With Xcode 6 GM coming out this week we couldn’t wait anymore and so pushed support for Xcode 6 into production.
Now you should be able to compile and test your projects with iOS 8 SDK, including code written on Swift.
For now however Xcode 6 is still marked as beta, so you have to enable it explicitly by selecting iOS 8 SDK when configuring your project targets:
That’s all, after you save project settings new builds would use iOS 8 SDK. Please contact us at firstname.lastname@example.org if you have any problems / questions.
As some of you may have noticed – all of the newly created / updated projects on Hosted CI use xctool with custom shell scripts in build process,
instead of relying on Xcode plugin for Jenkins as before.
There are several important reasons for this change:
Jenkins plugin is inflexible and hard to make changes to. One has to edit Java code, recompile .jpi file, deploy it to Jenkins and then restart Jenkins to make any change to the build commands used. With our own shell scripts and xctool it is just a matter of editing shell script file.
Jenkins plugin relies on using xcodebuild which produces hard to decipher output that is full of garbage. xctool has much cleaner output.
I guess you’ve already heard about terrible Heartbleed bug in OpenSSL library.
So I’m here to tell you some good news – we didn’t even have to fix it at all. :)
Our server uses OpenSSL version 0.9.8, which isn’t vulnerable to this bug. So you don’t have to change your passwords at Hosted CI, unless you have reused them on other sites. Sometimes it pays off to use conservative Linux distro like Debian.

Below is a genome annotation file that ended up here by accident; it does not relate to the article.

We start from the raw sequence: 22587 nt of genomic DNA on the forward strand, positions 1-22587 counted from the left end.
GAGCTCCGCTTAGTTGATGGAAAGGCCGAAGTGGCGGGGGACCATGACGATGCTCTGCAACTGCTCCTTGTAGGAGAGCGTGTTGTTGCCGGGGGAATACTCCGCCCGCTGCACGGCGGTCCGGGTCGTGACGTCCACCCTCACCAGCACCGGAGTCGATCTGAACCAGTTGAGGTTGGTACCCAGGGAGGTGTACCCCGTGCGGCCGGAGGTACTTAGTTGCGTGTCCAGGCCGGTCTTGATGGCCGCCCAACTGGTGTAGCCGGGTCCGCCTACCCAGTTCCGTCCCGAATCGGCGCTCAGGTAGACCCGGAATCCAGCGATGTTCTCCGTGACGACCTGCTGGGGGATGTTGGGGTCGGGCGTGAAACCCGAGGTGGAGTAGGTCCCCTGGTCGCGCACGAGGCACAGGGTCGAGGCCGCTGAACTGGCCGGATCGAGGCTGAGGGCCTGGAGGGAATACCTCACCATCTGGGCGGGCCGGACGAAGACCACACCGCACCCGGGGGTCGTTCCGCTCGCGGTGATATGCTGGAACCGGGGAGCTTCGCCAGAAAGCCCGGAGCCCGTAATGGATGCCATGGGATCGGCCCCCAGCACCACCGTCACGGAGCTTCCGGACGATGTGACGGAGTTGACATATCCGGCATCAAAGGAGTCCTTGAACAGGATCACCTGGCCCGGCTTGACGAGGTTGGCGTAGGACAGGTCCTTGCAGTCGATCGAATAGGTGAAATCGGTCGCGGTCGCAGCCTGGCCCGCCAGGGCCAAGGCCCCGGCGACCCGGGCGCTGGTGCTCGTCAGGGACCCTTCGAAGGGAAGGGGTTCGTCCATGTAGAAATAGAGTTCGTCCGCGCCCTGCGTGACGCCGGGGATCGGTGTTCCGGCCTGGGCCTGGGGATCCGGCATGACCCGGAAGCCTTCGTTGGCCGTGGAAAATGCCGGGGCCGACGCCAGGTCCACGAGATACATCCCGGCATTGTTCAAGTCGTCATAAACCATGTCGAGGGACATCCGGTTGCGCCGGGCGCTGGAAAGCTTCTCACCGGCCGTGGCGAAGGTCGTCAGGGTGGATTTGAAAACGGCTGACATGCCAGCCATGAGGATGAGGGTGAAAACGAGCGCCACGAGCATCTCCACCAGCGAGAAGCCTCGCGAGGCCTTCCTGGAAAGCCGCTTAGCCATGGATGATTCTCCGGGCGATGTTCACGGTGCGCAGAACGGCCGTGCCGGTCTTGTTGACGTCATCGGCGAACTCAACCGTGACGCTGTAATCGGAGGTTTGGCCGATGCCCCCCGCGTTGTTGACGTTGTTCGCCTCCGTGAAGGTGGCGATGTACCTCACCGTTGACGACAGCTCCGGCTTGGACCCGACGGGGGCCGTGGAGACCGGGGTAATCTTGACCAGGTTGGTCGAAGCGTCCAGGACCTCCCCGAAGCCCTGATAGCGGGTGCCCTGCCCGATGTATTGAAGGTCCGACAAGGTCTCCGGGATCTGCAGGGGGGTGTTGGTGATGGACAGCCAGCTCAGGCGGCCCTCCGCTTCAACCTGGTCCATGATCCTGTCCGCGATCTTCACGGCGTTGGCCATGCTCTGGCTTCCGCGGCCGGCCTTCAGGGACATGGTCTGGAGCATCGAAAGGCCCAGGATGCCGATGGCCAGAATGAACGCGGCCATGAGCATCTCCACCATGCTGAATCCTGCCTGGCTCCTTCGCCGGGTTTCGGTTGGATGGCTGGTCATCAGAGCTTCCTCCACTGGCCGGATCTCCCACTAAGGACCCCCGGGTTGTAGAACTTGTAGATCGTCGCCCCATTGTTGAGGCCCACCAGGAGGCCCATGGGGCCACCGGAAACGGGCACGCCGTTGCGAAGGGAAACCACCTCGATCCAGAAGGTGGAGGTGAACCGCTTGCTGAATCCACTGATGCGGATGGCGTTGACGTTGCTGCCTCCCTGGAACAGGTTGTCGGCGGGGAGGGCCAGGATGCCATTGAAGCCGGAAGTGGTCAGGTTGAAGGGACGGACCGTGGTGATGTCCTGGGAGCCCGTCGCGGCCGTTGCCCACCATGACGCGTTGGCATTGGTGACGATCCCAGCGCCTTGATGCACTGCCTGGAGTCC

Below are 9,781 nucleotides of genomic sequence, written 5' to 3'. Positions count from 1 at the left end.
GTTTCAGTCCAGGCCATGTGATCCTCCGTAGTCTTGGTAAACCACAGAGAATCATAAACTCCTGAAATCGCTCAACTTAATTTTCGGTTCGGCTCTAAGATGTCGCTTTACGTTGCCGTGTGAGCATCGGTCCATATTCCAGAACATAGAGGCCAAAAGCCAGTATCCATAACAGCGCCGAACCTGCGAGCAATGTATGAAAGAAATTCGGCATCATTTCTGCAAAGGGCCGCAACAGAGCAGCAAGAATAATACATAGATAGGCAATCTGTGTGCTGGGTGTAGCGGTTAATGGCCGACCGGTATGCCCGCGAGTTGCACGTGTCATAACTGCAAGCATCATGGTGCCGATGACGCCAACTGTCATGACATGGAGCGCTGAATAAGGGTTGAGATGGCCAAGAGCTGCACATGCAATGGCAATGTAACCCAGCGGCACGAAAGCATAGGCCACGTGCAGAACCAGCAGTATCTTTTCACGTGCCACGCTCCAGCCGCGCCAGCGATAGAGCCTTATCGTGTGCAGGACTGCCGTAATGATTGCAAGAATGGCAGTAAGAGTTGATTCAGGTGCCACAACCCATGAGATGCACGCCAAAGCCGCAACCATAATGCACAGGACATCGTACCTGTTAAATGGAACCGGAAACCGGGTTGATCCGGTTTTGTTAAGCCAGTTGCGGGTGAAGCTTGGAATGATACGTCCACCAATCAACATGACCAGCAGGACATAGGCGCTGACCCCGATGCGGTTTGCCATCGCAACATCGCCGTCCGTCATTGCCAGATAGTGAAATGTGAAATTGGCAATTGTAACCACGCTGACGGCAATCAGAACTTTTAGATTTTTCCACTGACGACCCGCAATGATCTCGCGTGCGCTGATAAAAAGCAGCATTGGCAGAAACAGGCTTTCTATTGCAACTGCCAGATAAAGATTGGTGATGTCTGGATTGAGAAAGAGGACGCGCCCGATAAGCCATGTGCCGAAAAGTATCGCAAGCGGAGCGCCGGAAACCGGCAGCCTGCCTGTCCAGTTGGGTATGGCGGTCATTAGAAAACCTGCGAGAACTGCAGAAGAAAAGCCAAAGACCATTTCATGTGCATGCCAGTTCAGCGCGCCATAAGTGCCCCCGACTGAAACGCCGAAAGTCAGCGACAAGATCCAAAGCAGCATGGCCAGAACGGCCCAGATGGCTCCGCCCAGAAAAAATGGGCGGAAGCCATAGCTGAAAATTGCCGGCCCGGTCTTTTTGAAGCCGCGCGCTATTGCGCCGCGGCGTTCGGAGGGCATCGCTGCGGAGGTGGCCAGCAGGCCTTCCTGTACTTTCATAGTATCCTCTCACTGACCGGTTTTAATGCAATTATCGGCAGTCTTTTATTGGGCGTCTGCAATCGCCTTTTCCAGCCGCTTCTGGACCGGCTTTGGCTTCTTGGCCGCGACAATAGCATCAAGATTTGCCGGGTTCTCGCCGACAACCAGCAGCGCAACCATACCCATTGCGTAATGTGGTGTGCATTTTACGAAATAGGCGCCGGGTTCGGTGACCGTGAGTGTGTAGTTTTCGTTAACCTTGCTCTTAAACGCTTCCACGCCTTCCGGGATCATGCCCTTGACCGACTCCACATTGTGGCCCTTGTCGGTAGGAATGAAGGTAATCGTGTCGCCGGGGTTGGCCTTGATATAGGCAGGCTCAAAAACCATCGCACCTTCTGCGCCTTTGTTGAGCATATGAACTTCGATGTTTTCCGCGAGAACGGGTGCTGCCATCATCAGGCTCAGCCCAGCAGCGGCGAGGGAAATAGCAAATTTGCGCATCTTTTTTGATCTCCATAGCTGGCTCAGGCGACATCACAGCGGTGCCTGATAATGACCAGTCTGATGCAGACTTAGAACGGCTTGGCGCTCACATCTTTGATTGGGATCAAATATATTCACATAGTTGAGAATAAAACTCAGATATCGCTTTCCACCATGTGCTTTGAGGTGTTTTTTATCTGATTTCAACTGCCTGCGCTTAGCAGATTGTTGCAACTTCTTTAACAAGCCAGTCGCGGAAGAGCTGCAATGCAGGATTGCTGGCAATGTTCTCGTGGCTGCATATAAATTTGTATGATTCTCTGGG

If you have any questions or need help with Hosted CI, please write to me at email@example.com.
I’m going to WWDC this year and will stay in San Francisco from Sunday 9th of June to Friday 14th.
So if you either attend WWDC or just happen to live near – I’d like to meet to discuss Hosted CI, contiuous integration and programming in general.
Machine would never test your app better than a human person can.
So starting from today we provide an option (on Premium and Max plans)
to enable human testing of each otherwise successful Hosted CI build.
It is made possible thanks to availability of human intelligence API from Amazon Mechanical Turk service,
which we use through modified version of Jenkins Xcode Plugin.
As distributing your iOS apps to random people is quite a hassle (having to manage all those UDIDs) –
we take care of that for you. We sign your app with our own distribution certificate and use own provisioning profile,
so that you don’t have to deal with it.
Note that it means that apps using In-App Purchase and Push Notifications won’t work without modifications,
please contact our support if you need to use aforementioned functionality.
However FullContact’s solution is quite hacky and is Git-only (while we have to support Git, Mercurial and Subversion). So I had to put together my own solution which is described in this post.
Implementing separate code for each of the version control systems seemed like overkill (especially given the same info is already parsed by Jenkins). I’ve decided to fetch the commit logs using Jenkins REST API, however after further investigation I used a simpler hack.
Jenkins stores information about builds in a relatively straightforward order, which looks something like following (included only stuff relevant for our task):
+- lastSuccessful (symlink to the last successful build folder)